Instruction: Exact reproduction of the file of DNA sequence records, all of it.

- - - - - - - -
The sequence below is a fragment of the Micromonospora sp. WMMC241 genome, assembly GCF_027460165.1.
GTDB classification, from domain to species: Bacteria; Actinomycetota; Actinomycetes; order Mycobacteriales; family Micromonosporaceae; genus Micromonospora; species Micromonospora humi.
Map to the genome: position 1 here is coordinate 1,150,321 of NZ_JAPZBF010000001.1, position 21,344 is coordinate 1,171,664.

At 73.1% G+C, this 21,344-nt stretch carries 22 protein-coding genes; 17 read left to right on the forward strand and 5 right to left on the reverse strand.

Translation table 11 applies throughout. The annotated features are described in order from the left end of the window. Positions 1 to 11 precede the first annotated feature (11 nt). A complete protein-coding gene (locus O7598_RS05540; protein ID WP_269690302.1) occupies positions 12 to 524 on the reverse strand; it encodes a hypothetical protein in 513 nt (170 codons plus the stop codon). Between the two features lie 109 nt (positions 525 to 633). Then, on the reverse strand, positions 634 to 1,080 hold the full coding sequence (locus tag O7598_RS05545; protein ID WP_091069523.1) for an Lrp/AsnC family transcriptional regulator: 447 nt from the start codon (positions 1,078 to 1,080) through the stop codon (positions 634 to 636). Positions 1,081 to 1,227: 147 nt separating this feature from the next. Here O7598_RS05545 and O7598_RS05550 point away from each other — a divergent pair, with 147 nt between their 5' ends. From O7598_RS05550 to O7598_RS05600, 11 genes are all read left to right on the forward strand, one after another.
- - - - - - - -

The sequence below is a fragment of the Micromonospora sp. WMMC241 genome, assembly GCF_027460165.1.
GTDB classification, from domain to species: Bacteria; Actinomycetota; Actinomycetes; order Mycobacteriales; family Micromonosporaceae; genus Micromonospora; species Micromonospora humi.
Map to the genome: position 1 here is coordinate 1,150,321 of NZ_JAPZBF010000001.1, position 21,344 is coordinate 1,171,664.

At 73.1% G+C, this 21,344-nt stretch carries 22 protein-coding genes; 17 read left to right on the forward strand and 5 right to left on the reverse strand.

Translation table 11 applies throughout. The annotated features are described in order from the left end of the window. Positions 1 to 11 precede the first annotated feature (11 nt). A complete protein-coding gene (locus O7598_RS05540; protein ID WP_269690302.1) occupies positions 12 to 524 on the reverse strand; it encodes a hypothetical protein in 513 nt (170 codons plus the stop codon). Between the two features lie 109 nt (positions 525 to 633). Then, on the reverse strand, positions 634 to 1,080 hold the full coding sequence (locus tag O7598_RS05545; protein ID WP_091069523.1) for an Lrp/AsnC family transcriptional regulator: 447 nt from the start codon (positions 1,078 to 1,080) through the stop codon (positions 634 to 636). Positions 1,081 to 1,227: 147 nt separating this feature from the next. Here O7598_RS05545 and O7598_RS05550 point away from each other — a divergent pair, with 147 nt between their 5' ends. From O7598_RS05550 to O7598_RS05600, 11 genes are all read left to right on the forward strand, one after another.